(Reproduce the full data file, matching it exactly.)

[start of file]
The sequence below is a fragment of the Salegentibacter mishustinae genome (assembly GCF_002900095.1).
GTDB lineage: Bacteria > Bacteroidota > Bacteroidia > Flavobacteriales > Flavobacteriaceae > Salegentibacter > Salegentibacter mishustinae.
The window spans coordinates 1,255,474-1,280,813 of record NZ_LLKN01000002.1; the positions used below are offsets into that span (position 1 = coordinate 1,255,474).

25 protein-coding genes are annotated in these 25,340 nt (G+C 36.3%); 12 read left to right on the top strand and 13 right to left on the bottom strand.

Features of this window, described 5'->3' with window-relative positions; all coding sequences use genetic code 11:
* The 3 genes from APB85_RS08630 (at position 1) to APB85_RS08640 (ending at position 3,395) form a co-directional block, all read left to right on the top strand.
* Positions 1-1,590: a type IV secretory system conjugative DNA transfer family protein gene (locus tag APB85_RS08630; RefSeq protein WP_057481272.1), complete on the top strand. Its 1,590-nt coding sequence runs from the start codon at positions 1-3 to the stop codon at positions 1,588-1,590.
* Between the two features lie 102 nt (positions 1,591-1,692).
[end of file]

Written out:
The sequence below is a fragment of the Salegentibacter mishustinae genome (assembly GCF_002900095.1).
GTDB lineage: Bacteria > Bacteroidota > Bacteroidia > Flavobacteriales > Flavobacteriaceae > Salegentibacter > Salegentibacter mishustinae.
The window spans coordinates 1,255,474-1,280,813 of record NZ_LLKN01000002.1; the positions used below are offsets into that span (position 1 = coordinate 1,255,474).

25 protein-coding genes are annotated in these 25,340 nt (G+C 36.3%); 12 read left to right on the top strand and 13 right to left on the bottom strand.

Features of this window, described 5'->3' with window-relative positions; all coding sequences use genetic code 11:
* The 3 genes from APB85_RS08630 (at position 1) to APB85_RS08640 (ending at position 3,395) form a co-directional block, all read left to right on the top strand.
* Positions 1-1,590: a type IV secretory system conjugative DNA transfer family protein gene (locus tag APB85_RS08630; RefSeq protein WP_057481272.1), complete on the top strand. Its 1,590-nt coding sequence runs from the start codon at positions 1-3 to the stop codon at positions 1,588-1,590.
* Between the two features lie 102 nt (positions 1,591-1,692).